There are plenty of reasons for anger stemming from this conflict. The legacy of war has left no shortage of loose ends to be tied up. The approximately 180,000 southerners who were forcibly evacuated during the partition want their property back; they refer to the northerners as illegal occupiers of their land and to themselves as refugees. Mustafa and Marios find themselves today working on opposing sides of this very dispute. In their day jobs, they are both civil servants. Marios works to help restore Greek Cypriot land lost in partition; Mustafa’s job is to allot unoccupied northern land, considered stolen in the south, to farmers and immigrants. Their daily lives are a constant reminder of what they have been told to hate. And yet they shrug off the burden of their respective histories each day to walk side by side through the city.
Negotiations between both sides continue, and the international community keeps trying to lend a hand. The United Nations Development Programme (UNDP) runs a project in wealthy Cyprus; resources are devoted to funding NGOs with a wide variety of missions—some bring together young filmmakers in bi-communal activities, while others target history teachers or architects—in the absence of any real development work to do. The United Nations also maintains a peacekeeping mission in Cyprus, and has since 1964: Its official mission is to maintain the status quo. The job for peacekeepers is quiet, and islanders joke that they should be called “beachkeepers.” Yet the operation, one of only 15 drawing from the UN’s limited pool of 100,000 peacekeepers, costs 56 million dollars a year. Cyprus and Greece shoulder a little less than half of the financial burden together, while the rest comes from the pockets of U.N. member states.
The international attention focused on this island is heavy. But for the islanders, there is little sense of urgency. Many southerners live as though the north doesn’t exist; they travel to Greece and the United Kingdom for expensive educations abroad, but they won’t cross a few miles to the north. And many northerners enjoy the advantages of having E.U. passports, not to mention health and social security benefits, without paying taxes to the south. The “conflict” is on everyone’s tongue, but in the languid summer heat, time moves like molasses, and a solution seems always to hang just out of reach.
“Forty years of a U.N. mission, and for what?” Mustafa asked Marios as they stopped to gaze at a large gold-bronze statue of a wolf in the north commemorating the Turkish Resistance Movement (TMT), a group of freedom fighters who are idolized by the north but known as terrorists in the rest of the world. He listed the members of the international community whose peripheral vision always includes sunny Cyprus: The United States uses British bases on the island as a strategic way to have access to Syria. The E.U. cares more and more, now that Cyprus is a member and Turkey wants to join as well. The U.N. Turkey. Greece. “This is the most militarized piece of land on earth when you think about how small it is,” Mustafa said.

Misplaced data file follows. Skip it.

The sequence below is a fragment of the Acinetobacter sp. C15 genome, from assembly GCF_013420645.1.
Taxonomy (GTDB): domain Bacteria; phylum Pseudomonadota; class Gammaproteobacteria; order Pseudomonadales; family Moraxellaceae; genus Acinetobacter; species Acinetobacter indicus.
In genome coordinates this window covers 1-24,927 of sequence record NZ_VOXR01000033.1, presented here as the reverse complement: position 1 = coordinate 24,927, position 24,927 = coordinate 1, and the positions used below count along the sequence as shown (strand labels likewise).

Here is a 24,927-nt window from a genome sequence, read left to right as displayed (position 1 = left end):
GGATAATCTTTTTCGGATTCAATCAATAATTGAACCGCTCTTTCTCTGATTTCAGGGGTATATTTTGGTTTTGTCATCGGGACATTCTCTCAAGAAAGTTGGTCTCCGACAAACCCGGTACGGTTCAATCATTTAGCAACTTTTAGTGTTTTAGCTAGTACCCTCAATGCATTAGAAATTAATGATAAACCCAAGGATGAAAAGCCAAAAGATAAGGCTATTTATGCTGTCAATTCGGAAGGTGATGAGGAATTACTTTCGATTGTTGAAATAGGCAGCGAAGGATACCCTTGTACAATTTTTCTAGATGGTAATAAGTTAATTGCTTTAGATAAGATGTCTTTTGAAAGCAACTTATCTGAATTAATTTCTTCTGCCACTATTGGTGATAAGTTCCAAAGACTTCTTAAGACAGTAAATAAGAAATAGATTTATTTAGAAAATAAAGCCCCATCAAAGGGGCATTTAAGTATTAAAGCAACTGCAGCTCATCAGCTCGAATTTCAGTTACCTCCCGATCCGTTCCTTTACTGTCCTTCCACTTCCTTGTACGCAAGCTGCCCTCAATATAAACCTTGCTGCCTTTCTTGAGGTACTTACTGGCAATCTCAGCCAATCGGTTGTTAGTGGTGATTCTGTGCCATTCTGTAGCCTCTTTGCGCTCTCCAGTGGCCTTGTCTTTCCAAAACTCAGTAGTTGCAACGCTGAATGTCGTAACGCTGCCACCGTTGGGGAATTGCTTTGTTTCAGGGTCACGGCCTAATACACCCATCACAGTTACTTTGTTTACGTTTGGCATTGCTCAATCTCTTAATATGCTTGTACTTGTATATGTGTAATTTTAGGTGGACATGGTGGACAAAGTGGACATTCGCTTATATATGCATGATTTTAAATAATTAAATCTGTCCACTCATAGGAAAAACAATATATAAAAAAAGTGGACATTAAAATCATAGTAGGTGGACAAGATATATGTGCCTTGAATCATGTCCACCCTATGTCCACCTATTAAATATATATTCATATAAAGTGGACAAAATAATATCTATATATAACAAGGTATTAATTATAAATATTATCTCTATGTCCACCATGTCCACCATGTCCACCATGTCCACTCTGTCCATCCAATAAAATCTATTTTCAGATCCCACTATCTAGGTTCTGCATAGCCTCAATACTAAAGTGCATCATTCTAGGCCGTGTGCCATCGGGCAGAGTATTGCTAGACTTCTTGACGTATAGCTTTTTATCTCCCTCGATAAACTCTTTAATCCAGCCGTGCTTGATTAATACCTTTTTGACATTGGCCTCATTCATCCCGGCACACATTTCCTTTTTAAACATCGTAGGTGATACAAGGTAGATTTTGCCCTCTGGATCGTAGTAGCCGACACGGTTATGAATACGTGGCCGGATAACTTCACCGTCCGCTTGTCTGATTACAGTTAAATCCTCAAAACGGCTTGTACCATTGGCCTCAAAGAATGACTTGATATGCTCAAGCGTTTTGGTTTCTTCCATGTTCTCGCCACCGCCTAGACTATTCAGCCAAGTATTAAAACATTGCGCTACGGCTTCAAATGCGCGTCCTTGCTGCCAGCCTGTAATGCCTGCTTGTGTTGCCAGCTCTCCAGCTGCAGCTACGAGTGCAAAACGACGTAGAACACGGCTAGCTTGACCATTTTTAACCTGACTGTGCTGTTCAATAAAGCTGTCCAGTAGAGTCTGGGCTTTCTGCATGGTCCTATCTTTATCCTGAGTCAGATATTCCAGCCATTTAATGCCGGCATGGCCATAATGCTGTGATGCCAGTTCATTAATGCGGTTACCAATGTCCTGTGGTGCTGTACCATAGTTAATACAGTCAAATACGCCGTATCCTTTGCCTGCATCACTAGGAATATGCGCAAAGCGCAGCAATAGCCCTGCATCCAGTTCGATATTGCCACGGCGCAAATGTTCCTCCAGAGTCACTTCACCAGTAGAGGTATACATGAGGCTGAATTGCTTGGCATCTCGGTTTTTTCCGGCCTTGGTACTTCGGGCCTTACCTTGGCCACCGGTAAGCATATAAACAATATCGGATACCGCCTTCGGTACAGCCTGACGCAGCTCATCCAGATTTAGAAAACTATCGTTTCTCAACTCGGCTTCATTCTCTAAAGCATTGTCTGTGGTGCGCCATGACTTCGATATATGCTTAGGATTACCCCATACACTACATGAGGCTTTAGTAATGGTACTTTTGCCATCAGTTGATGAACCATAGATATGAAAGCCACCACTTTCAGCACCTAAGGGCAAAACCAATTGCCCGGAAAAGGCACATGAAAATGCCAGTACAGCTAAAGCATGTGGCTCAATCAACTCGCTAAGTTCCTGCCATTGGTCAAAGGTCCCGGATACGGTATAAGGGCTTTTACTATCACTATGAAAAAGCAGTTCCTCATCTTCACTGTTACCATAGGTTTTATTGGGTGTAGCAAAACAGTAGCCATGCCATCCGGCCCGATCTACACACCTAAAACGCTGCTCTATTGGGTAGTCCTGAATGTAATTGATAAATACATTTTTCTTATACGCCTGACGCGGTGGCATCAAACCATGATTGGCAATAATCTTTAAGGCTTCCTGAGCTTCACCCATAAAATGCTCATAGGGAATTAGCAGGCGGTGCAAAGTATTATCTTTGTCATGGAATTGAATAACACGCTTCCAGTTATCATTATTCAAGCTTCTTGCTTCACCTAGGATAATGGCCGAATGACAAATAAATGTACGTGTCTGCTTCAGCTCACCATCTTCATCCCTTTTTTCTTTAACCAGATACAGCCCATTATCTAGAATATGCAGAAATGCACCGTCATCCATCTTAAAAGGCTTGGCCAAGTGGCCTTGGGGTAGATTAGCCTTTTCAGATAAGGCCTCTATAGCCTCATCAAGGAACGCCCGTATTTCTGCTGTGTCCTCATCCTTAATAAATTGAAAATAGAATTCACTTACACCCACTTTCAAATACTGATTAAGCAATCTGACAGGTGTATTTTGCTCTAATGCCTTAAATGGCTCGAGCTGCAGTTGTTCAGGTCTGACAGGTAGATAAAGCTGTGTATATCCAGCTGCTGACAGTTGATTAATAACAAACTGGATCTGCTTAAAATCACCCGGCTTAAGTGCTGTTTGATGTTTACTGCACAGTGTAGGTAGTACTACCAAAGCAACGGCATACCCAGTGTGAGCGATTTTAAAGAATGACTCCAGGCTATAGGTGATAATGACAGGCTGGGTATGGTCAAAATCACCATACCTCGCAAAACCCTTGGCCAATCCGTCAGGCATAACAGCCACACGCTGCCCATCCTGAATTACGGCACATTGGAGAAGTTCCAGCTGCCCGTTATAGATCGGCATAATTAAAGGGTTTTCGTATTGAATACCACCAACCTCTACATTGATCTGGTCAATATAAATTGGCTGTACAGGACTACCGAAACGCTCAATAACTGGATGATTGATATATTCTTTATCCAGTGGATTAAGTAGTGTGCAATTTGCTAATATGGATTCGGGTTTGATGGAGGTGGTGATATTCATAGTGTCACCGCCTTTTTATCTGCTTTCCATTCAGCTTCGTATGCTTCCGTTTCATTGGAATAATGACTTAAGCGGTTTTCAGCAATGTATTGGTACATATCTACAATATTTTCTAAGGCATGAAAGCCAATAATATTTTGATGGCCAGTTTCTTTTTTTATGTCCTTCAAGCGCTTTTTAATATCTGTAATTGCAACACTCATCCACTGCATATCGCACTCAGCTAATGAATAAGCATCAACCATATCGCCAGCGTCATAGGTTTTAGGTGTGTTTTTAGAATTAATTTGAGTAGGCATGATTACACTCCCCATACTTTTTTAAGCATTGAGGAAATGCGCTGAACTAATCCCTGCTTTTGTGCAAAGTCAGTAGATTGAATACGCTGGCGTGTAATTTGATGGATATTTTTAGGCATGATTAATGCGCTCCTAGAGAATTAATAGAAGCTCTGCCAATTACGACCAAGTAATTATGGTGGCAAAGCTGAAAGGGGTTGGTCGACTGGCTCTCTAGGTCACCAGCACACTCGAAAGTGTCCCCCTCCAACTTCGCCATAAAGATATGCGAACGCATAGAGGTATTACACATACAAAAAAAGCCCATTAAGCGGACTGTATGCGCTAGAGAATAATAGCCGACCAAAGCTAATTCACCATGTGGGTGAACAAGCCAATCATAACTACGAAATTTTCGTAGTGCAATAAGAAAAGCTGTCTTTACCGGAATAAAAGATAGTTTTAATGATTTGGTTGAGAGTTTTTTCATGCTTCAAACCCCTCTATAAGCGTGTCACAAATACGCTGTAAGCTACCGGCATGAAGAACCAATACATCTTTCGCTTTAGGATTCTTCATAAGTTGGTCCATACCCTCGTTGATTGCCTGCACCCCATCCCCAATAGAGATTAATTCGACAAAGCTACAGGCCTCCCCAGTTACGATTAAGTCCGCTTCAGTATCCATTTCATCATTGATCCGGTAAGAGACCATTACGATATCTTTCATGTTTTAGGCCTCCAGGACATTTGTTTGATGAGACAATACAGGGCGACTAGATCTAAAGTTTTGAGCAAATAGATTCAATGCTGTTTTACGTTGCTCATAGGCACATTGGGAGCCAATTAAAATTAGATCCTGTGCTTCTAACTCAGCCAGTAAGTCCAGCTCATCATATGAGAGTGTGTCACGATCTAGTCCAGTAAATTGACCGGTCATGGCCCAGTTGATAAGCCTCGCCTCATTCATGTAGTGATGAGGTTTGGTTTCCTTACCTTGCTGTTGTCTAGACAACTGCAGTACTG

The conflict continues inertially. Violence seems unlikely, but resentments remain intact, and they continue as younger generations are taught to hate the other side by angry parents, grandparents, even history teachers. On this strange island, full of stubborn, impossible hatreds, Mustafa and Marios share some kind of tranquility that seems to make them impervious to the passive hatred surrounding them.
One evening, Marios and Mustafa settled along a stone ledge in the north and looked down into the buffer zone. The hot summer day was beginning to cool a bit, and they turned to look at the line dividing their lives: They could see, in the distance, the abandoned Ledra Palace Hotel, at the central crossing point of the buffer zone, and closer, a wide soccer field with a thick running track around it. Blue berets, the uniform of the U.N. peacekeepers, dotted the field, pacing in smart, crisp step. But their pomp and ceremony seemed strange against the quiet of the evening. A child of six or seven, playing soccer in the street, lost his ball as it catapulted over the wall into the U.N. territory. With a laugh, he scampered down the steep wall, retrieved the ball and hurried back to his side. The blue berets turned to watch and then continued their march.
All was calm in the war zone.